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As expensive winter looms, know your rights when it comes to disconnection

One in five Chicago households are over 30 days late on their heating bills as of Sept. 30. Cumulatively they owe more than $120 million, according to a report published in Crain’s Chicago Business. As we head into what could be one of the most expensive heating seasons in recent history, it’s vital you know your rights if a natural gas or electric utility threatens disconnection now or in the future.

Although there are regulations that prevent disconnection during the winter months, they are not applicable to every account and/or circumstance. Do not assume you are protected just because it is cold. Check out your rights, outlined below.

If a gas or electric company plans to disconnect your service, it must deliver a written warning to your residence. By law, the notice must be red in color and be delivered in an envelope separate from your regular bill.

This notice must detail how much you are required to pay to avoid shut off, when that amount is due and when your service will go off if you do not pay on time. The utility company has 45 days from the date of the notice to shut you off. You are entitled to receive a warning call 48 hours before the electricity or gas is disconnected. Make sure the utility has your current phone number at all times, so you never miss such a call.

The utility is permitted to disconnect you without warning if:

  • Your utility equipment has been tampered with.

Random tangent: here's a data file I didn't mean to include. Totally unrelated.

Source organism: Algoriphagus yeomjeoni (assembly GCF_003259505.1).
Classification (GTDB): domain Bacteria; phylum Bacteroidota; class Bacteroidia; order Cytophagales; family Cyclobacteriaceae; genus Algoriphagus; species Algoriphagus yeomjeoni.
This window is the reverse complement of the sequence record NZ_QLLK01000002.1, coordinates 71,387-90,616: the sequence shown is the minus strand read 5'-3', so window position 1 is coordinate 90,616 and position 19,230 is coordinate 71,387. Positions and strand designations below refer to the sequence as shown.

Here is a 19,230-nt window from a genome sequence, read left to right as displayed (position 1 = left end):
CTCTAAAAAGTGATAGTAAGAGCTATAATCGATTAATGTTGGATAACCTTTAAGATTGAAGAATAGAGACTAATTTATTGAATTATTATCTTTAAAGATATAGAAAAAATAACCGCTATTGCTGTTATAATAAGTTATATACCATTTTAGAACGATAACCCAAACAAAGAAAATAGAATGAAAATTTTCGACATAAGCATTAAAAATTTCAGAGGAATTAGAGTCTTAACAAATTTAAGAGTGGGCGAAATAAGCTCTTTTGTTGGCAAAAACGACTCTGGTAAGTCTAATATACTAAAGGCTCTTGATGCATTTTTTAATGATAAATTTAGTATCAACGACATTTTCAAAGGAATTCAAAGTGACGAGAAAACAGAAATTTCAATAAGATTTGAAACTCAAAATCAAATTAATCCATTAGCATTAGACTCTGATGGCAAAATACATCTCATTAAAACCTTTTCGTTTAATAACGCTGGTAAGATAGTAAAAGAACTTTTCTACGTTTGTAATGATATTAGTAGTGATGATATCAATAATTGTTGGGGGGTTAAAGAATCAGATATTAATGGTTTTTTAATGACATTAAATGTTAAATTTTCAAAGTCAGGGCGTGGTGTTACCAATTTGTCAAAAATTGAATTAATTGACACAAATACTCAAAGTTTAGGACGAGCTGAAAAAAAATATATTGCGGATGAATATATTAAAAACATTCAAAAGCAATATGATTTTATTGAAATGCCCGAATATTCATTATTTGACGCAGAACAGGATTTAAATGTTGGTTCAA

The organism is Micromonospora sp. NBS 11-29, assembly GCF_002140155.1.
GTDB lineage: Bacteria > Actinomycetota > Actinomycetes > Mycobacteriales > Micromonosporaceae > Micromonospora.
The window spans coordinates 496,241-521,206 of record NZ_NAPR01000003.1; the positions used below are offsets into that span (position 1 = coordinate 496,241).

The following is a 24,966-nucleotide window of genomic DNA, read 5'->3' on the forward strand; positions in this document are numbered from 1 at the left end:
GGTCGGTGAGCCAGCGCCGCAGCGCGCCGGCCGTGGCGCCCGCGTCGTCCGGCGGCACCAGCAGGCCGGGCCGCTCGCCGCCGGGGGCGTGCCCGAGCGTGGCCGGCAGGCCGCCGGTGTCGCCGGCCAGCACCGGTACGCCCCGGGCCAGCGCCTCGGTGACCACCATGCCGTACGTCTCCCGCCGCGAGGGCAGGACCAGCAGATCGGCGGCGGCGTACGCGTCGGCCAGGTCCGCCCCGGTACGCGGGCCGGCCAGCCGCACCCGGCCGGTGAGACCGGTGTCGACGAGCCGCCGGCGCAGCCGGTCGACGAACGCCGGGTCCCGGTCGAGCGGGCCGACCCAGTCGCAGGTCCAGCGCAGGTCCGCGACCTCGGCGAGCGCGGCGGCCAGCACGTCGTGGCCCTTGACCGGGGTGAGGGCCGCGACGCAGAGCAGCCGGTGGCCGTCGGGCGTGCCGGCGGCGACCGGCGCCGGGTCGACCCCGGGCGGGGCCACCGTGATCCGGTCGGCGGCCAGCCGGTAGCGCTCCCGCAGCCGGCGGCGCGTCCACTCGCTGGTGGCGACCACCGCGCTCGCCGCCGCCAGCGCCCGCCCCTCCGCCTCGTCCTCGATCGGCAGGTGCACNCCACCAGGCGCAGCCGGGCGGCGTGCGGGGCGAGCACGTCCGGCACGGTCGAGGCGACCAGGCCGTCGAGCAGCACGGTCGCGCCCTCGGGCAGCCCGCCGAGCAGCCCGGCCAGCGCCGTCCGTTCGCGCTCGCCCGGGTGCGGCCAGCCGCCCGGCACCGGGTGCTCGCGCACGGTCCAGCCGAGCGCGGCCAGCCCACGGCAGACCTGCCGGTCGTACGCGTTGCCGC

• There is no customer of record at your address.
  • There is a dangerous or potentially dangerous condition, such as a gas leak.

A utility CANNOT disconnect your service:

  • If the temperature is below 32 degrees or expected to fall below 32 degrees within the next 24-hour period and disconnection would affect your heat.
  • If the temperature is above 95 degrees or expected to rise above 95 degrees within the next 24-hour period (electricity only).
  • On any day preceding a weekend or holiday when temperatures are expected to meet the above criteria.
  • If it’s between December 1 and March 31 AND if the utility accepted LIHEAP funds on the account after September 1 of the heating season.
  • If it’s between December 1 and March 31 and you have an electric heat account (if your primary heat source is powered by electricity).
  • If it’s between December 1 and March 31 and you are a service member who has just been assigned to duty.

A utility CAN disconnect your service if:

  • If you fail to pay an entire past due bill or security deposit.
  • If you default on a payment plan you negotiated with the utility.
  • If you deny the utility access to your meter.

While regulations prohibit shut-offs after 4 p.m. and on weekends and holidays, technically a disconnection can be performed as long as the utility has personnel available to take a customer call or payment and reconnect the same day.

Do everything you can to prevent disconnection. If you are shut off, you lose the rights and protections that are in place for active customers.

If you receive a disconnection notice, call the utility immediately to discuss your options. You may be able to enter into a payment arrangement or apply for financial assistance through the Low Income Home Energy Assistance Program, or LIHEAP. In special situations, you may use a medical certificate to postpone disconnection.